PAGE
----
By Zachary Wolfe
The author is an attorney, author, and professor at the George Washington University. He is author of the legal treatise Hate Crimes Law (Westlaw), periodically revises the First Amendment chapter in Sexual Orientation and the Law (Westlaw), and authors briefs to the U.S. Supreme Court on behalf of various human and civil rights organizations.
By a 5-4 vote, and over a powerful dissent by Justice Ginsberg, the U.S. Supreme Court on June 25 struck down a key provision of the Voting Rights Act that had been protecting voters from discrimination since its enactment in 1965.
Section four of the VRA enacts a formula to identify states that have a history of race discrimination in their voting laws. Then, section five requires that those states get “pre-clearance”—approval from either the Department of Justice or a federal court—before making any changes to their election laws, such as eliminating early voting, changing registration or ID requirements, or redrawing congressional districts.
The majority of the court agreed that pre-clearance is at least potentially appropriate in some circumstances. But it also ruled that the formula for deciding which states should be subject to pre-clearance is outdated and therefore unconstitutional.
In fact, Congress held extensive fact-finding hearings before it reauthorized the VRA in 2006. In the years since the prior reauthorization in 1982, the pre-clearance process worked to block more than 700 discriminatory changes, with another 800 proposed changes being withdrawn or altered in response to concerns in the initial stages of pre-clearance. Several extremely significant discriminatory changes were proposed in the few years leading up to the 2006 VRA reauthorization.
Moreover, although the progress in the elimination of race discrimination in elections was significant, Congress realized that discrimination was now taking form in subtler ways (“second-generation obstacles”), which would be harder to block without a pre-clearance mechanism. Based on that evidence, Congress concluded that pre-clearance had been a necessary tool in recent years in order to prevent voting law changes that would have undermined equal voting rights, and that we needed pre-clearance still in order to prevent regression and build upon the gains that have been made.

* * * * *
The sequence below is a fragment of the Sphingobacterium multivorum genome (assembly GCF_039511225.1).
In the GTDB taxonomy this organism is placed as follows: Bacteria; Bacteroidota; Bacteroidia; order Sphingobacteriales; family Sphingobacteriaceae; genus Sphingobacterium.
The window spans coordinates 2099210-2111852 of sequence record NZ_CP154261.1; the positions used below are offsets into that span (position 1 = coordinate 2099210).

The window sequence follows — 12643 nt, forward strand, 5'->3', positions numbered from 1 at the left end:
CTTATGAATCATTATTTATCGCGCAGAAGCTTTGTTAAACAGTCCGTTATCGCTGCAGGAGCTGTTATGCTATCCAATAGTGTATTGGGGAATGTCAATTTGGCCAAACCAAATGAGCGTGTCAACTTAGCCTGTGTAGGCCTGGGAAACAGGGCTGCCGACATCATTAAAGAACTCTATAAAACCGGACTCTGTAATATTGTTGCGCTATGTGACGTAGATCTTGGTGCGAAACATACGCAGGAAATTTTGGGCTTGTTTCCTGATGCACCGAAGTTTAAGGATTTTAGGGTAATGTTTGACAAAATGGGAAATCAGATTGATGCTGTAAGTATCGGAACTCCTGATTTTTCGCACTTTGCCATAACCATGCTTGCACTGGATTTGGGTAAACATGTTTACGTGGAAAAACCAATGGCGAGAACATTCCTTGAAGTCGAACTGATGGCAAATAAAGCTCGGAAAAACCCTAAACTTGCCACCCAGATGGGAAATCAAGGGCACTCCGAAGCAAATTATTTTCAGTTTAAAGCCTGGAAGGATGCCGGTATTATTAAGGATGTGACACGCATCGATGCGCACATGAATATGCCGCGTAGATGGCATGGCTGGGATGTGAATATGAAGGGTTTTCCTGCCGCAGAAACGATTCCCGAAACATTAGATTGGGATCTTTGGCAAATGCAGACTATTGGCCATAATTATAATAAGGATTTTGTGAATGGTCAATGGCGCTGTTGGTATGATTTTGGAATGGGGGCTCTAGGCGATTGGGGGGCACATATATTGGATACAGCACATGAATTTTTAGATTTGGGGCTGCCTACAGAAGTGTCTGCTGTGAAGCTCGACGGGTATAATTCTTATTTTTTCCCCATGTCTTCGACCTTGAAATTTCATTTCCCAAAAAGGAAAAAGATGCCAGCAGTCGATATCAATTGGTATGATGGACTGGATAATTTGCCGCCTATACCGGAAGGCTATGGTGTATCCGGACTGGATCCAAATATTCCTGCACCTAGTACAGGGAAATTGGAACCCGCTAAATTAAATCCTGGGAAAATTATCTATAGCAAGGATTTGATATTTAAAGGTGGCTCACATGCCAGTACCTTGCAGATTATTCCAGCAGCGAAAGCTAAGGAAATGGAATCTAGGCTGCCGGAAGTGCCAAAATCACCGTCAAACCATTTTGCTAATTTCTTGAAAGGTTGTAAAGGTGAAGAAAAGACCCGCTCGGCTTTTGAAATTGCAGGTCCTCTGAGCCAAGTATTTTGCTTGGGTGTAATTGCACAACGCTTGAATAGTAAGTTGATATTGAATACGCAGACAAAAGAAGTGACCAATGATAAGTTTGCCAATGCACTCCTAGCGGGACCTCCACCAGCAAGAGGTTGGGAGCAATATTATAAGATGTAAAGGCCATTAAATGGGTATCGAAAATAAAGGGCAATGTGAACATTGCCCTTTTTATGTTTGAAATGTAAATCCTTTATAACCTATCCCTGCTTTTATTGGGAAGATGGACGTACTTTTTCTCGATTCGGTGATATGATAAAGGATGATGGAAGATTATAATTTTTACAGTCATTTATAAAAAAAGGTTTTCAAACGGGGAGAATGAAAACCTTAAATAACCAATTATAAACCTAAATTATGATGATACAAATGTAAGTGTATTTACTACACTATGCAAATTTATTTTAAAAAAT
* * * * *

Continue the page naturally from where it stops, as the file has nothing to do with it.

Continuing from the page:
Most importantly for today’s decision, Congress found that the existing coverage formula in section four of the VRA continued to work well in identifying those states that most needed to be subject to pre-clearance. A study of voter discrimination lawsuits outside the pre-clearance process showed that instances of race discrimination are concentrated in those states identified by the formula. This and other evidence showed that the existing formula remained well-matched to the realities of voter discrimination today. The majority decision dismisses those congressional findings, replacing it with an assertion that we live in a post-racial America and the law is based on an outdated picture of the country and cannot “be justified by current needs.”
What the evidence really shows
The majority points to improved voter registration and turnout rates among African Americans and other traditionally underrepresented groups, and assumes those statistics show that the VRA is no longer necessary. Voting rights advocates, on the other hand, see evidence in these same statistics that we still need the law, and argue that the record of active use of pre-clearance procedures to prevent discriminatory changes in election laws is the reason there has been progress in registration and turnout. Eliminating VRA pre-clearance because minority voting is less oppressed than it used to be is akin to eliminating Clean Water Act regulations because drinking water is cleaner than it used to be.
Even as the majority insists that voting rights advocates have an outdated view of the country, it clings to a view of “state’s rights” that predates the Civil War. The majority opinion begins with assertions of state sovereignty and autonomy over elections, and says the “Voting Rights Act sharply departs from these basic principles.” However, as Justice Ginsberg notes, those constitutional principles were altered dramatically by the Reconstruction Amendments enacted after the Civil War, which sought to prevent “states’ rights” from being used to oppress African Americans and, specifically, suppress the vote, and it put Congress in charge of securing individual rights by enacting “appropriate legislation.” The reasoning in today’s majority opinion that reflects internalization of a view of states’ rights unmodified by the Civil War and the great struggles for equality throughout our history and today—and in the context of voting rights, no less—is as disturbing as the outcome itself.